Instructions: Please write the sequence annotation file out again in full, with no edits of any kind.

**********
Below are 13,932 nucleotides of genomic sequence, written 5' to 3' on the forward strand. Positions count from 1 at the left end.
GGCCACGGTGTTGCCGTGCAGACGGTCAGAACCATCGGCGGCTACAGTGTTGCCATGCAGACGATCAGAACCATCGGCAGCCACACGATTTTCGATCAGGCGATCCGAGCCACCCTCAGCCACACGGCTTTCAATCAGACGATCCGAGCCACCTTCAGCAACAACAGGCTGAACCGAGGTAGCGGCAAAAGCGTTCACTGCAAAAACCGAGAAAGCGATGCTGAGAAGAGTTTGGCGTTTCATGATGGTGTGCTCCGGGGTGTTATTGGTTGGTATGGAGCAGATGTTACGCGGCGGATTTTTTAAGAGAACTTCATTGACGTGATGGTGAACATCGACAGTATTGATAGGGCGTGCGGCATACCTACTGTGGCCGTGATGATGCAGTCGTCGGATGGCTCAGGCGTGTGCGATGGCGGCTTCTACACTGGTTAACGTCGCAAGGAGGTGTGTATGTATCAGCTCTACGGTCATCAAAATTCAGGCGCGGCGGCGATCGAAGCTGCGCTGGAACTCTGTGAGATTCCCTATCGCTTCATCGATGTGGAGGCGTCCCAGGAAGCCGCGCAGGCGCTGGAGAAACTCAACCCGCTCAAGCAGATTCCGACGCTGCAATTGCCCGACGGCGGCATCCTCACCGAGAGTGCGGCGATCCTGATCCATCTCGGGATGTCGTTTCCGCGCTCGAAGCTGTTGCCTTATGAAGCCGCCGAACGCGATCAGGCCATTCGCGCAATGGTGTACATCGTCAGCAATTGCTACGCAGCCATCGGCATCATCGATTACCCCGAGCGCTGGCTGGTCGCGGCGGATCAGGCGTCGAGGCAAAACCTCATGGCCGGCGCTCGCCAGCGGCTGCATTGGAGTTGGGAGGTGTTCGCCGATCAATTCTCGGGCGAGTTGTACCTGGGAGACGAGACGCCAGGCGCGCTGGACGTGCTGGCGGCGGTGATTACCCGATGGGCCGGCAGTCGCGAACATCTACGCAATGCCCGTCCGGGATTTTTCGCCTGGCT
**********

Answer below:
Below are 13,932 nucleotides of genomic sequence, written 5' to 3' on the forward strand. Positions count from 1 at the left end.
GGCCACGGTGTTGCCGTGCAGACGGTCAGAACCATCGGCGGCTACAGTGTTGCCATGCAGACGATCAGAACCATCGGCAGCCACACGATTTTCGATCAGGCGATCCGAGCCACCCTCAGCCACACGGCTTTCAATCAGACGATCCGAGCCACCTTCAGCAACAACAGGCTGAACCGAGGTAGCGGCAAAAGCGTTCACTGCAAAAACCGAGAAAGCGATGCTGAGAAGAGTTTGGCGTTTCATGATGGTGTGCTCCGGGGTGTTATTGGTTGGTATGGAGCAGATGTTACGCGGCGGATTTTTTAAGAGAACTTCATTGACGTGATGGTGAACATCGACAGTATTGATAGGGCGTGCGGCATACCTACTGTGGCCGTGATGATGCAGTCGTCGGATGGCTCAGGCGTGTGCGATGGCGGCTTCTACACTGGTTAACGTCGCAAGGAGGTGTGTATGTATCAGCTCTACGGTCATCAAAATTCAGGCGCGGCGGCGATCGAAGCTGCGCTGGAACTCTGTGAGATTCCCTATCGCTTCATCGATGTGGAGGCGTCCCAGGAAGCCGCGCAGGCGCTGGAGAAACTCAACCCGCTCAAGCAGATTCCGACGCTGCAATTGCCCGACGGCGGCATCCTCACCGAGAGTGCGGCGATCCTGATCCATCTCGGGATGTCGTTTCCGCGCTCGAAGCTGTTGCCTTATGAAGCCGCCGAACGCGATCAGGCCATTCGCGCAATGGTGTACATCGTCAGCAATTGCTACGCAGCCATCGGCATCATCGATTACCCCGAGCGCTGGCTGGTCGCGGCGGATCAGGCGTCGAGGCAAAACCTCATGGCCGGCGCTCGCCAGCGGCTGCATTGGAGTTGGGAGGTGTTCGCCGATCAATTCTCGGGCGAGTTGTACCTGGGAGACGAGACGCCAGGCGCGCTGGACGTGCTGGCGGCGGTGATTACCCGATGGGCCGGCAGTCGCGAACATCTACGCAATGCCCGTCCGGGATTTTTCGCCTGGCT